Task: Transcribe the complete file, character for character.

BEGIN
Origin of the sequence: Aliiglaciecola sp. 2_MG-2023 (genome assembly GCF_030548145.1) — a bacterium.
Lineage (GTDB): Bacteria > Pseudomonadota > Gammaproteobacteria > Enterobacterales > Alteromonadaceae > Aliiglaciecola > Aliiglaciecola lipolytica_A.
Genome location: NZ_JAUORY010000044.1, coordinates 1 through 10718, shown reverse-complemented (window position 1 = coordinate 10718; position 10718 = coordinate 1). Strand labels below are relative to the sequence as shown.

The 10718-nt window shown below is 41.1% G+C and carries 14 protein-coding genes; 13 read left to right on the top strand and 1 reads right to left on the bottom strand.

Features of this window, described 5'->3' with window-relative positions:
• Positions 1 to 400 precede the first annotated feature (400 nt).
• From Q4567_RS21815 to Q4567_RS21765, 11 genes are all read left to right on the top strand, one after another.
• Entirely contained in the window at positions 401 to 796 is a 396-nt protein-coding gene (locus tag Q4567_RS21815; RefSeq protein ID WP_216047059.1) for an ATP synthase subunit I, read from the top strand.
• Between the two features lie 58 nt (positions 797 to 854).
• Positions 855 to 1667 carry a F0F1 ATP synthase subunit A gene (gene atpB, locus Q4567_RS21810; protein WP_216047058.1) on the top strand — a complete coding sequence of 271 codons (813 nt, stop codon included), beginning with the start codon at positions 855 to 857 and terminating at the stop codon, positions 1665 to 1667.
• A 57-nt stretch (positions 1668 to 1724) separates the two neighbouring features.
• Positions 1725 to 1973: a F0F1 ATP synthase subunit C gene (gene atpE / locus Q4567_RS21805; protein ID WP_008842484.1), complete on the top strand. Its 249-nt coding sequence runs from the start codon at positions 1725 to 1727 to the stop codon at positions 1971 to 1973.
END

Origin of the sequence: Aliiglaciecola sp. 2_MG-2023 (genome assembly GCF_030548145.1) — a bacterium.
Lineage (GTDB): Bacteria > Pseudomonadota > Gammaproteobacteria > Enterobacterales > Alteromonadaceae > Aliiglaciecola > Aliiglaciecola lipolytica_A.
Genome location: NZ_JAUORY010000044.1, coordinates 1 through 10718, shown reverse-complemented (window position 1 = coordinate 10718; position 10718 = coordinate 1). Strand labels below are relative to the sequence as shown.

The 10718-nt window shown below is 41.1% G+C and carries 14 protein-coding genes; 13 read left to right on the top strand and 1 reads right to left on the bottom strand.

Features of this window, described 5'->3' with window-relative positions:
• Positions 1 to 400 precede the first annotated feature (400 nt).
• From Q4567_RS21815 to Q4567_RS21765, 11 genes are all read left to right on the top strand, one after another.
• Entirely contained in the window at positions 401 to 796 is a 396-nt protein-coding gene (locus tag Q4567_RS21815; RefSeq protein ID WP_216047059.1) for an ATP synthase subunit I, read from the top strand.
• Between the two features lie 58 nt (positions 797 to 854).
• Positions 855 to 1667 carry a F0F1 ATP synthase subunit A gene (gene atpB, locus Q4567_RS21810; protein WP_216047058.1) on the top strand — a complete coding sequence of 271 codons (813 nt, stop codon included), beginning with the start codon at positions 855 to 857 and terminating at the stop codon, positions 1665 to 1667.
• A 57-nt stretch (positions 1668 to 1724) separates the two neighbouring features.
• Positions 1725 to 1973: a F0F1 ATP synthase subunit C gene (gene atpE / locus Q4567_RS21805; protein ID WP_008842484.1), complete on the top strand. Its 249-nt coding sequence runs from the start codon at positions 1725 to 1727 to the stop codon at positions 1971 to 1973.